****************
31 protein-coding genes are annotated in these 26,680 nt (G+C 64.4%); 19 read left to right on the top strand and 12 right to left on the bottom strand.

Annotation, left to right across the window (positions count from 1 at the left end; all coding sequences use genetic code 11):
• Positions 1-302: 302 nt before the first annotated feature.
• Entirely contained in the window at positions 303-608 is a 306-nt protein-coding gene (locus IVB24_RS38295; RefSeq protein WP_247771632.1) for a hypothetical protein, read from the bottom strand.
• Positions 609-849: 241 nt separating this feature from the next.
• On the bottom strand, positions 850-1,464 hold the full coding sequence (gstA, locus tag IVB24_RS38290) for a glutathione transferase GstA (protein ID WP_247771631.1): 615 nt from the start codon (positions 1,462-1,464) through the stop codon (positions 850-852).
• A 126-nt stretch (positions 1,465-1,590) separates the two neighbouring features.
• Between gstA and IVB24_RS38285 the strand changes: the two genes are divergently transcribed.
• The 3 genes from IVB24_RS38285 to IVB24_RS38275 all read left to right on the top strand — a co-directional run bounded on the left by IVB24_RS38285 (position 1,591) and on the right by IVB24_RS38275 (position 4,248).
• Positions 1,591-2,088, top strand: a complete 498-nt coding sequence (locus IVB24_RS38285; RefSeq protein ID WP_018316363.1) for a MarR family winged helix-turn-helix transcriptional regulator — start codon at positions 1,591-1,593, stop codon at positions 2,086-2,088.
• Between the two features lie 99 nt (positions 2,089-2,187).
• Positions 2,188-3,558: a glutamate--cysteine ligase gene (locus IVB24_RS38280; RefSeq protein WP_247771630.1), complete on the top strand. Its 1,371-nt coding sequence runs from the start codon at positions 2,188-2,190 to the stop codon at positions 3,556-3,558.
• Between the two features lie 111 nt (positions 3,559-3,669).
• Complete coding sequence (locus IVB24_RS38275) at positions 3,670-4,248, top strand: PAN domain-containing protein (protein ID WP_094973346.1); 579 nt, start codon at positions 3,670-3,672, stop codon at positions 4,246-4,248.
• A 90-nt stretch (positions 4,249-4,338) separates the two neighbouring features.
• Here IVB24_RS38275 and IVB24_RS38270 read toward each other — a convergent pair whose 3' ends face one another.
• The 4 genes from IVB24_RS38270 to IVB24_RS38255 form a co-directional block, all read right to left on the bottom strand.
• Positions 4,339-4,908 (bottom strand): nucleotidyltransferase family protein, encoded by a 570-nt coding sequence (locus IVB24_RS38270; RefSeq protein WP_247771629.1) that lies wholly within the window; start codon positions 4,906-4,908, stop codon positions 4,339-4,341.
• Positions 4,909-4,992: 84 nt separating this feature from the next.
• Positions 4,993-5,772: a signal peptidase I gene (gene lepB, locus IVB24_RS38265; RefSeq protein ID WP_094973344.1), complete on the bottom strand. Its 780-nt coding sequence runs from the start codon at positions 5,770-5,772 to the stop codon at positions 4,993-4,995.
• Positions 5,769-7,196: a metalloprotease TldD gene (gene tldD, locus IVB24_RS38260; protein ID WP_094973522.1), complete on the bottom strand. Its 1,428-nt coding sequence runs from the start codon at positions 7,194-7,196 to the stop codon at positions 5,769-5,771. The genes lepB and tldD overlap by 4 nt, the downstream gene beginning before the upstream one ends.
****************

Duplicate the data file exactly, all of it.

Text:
31 protein-coding genes are annotated in these 26,680 nt (G+C 64.4%); 19 read left to right on the top strand and 12 right to left on the bottom strand.

Annotation, left to right across the window (positions count from 1 at the left end; all coding sequences use genetic code 11):
• Positions 1-302: 302 nt before the first annotated feature.
• Entirely contained in the window at positions 303-608 is a 306-nt protein-coding gene (locus IVB24_RS38295; RefSeq protein WP_247771632.1) for a hypothetical protein, read from the bottom strand.
• Positions 609-849: 241 nt separating this feature from the next.
• On the bottom strand, positions 850-1,464 hold the full coding sequence (gstA, locus tag IVB24_RS38290) for a glutathione transferase GstA (protein ID WP_247771631.1): 615 nt from the start codon (positions 1,462-1,464) through the stop codon (positions 850-852).
• A 126-nt stretch (positions 1,465-1,590) separates the two neighbouring features.
• Between gstA and IVB24_RS38285 the strand changes: the two genes are divergently transcribed.
• The 3 genes from IVB24_RS38285 to IVB24_RS38275 all read left to right on the top strand — a co-directional run bounded on the left by IVB24_RS38285 (position 1,591) and on the right by IVB24_RS38275 (position 4,248).
• Positions 1,591-2,088, top strand: a complete 498-nt coding sequence (locus IVB24_RS38285; RefSeq protein ID WP_018316363.1) for a MarR family winged helix-turn-helix transcriptional regulator — start codon at positions 1,591-1,593, stop codon at positions 2,086-2,088.
• Between the two features lie 99 nt (positions 2,089-2,187).
• Positions 2,188-3,558: a glutamate--cysteine ligase gene (locus IVB24_RS38280; RefSeq protein WP_247771630.1), complete on the top strand. Its 1,371-nt coding sequence runs from the start codon at positions 2,188-2,190 to the stop codon at positions 3,556-3,558.
• Between the two features lie 111 nt (positions 3,559-3,669).
• Complete coding sequence (locus IVB24_RS38275) at positions 3,670-4,248, top strand: PAN domain-containing protein (protein ID WP_094973346.1); 579 nt, start codon at positions 3,670-3,672, stop codon at positions 4,246-4,248.
• A 90-nt stretch (positions 4,249-4,338) separates the two neighbouring features.
• Here IVB24_RS38275 and IVB24_RS38270 read toward each other — a convergent pair whose 3' ends face one another.
• The 4 genes from IVB24_RS38270 to IVB24_RS38255 form a co-directional block, all read right to left on the bottom strand.
• Positions 4,339-4,908 (bottom strand): nucleotidyltransferase family protein, encoded by a 570-nt coding sequence (locus IVB24_RS38270; RefSeq protein WP_247771629.1) that lies wholly within the window; start codon positions 4,906-4,908, stop codon positions 4,339-4,341.
• Positions 4,909-4,992: 84 nt separating this feature from the next.
• Positions 4,993-5,772: a signal peptidase I gene (gene lepB, locus IVB24_RS38265; RefSeq protein ID WP_094973344.1), complete on the bottom strand. Its 780-nt coding sequence runs from the start codon at positions 5,770-5,772 to the stop codon at positions 4,993-4,995.
• Positions 5,769-7,196: a metalloprotease TldD gene (gene tldD, locus IVB24_RS38260; protein ID WP_094973522.1), complete on the bottom strand. Its 1,428-nt coding sequence runs from the start codon at positions 7,194-7,196 to the stop codon at positions 5,769-5,771. The genes lepB and tldD overlap by 4 nt, the downstream gene beginning before the upstream one ends.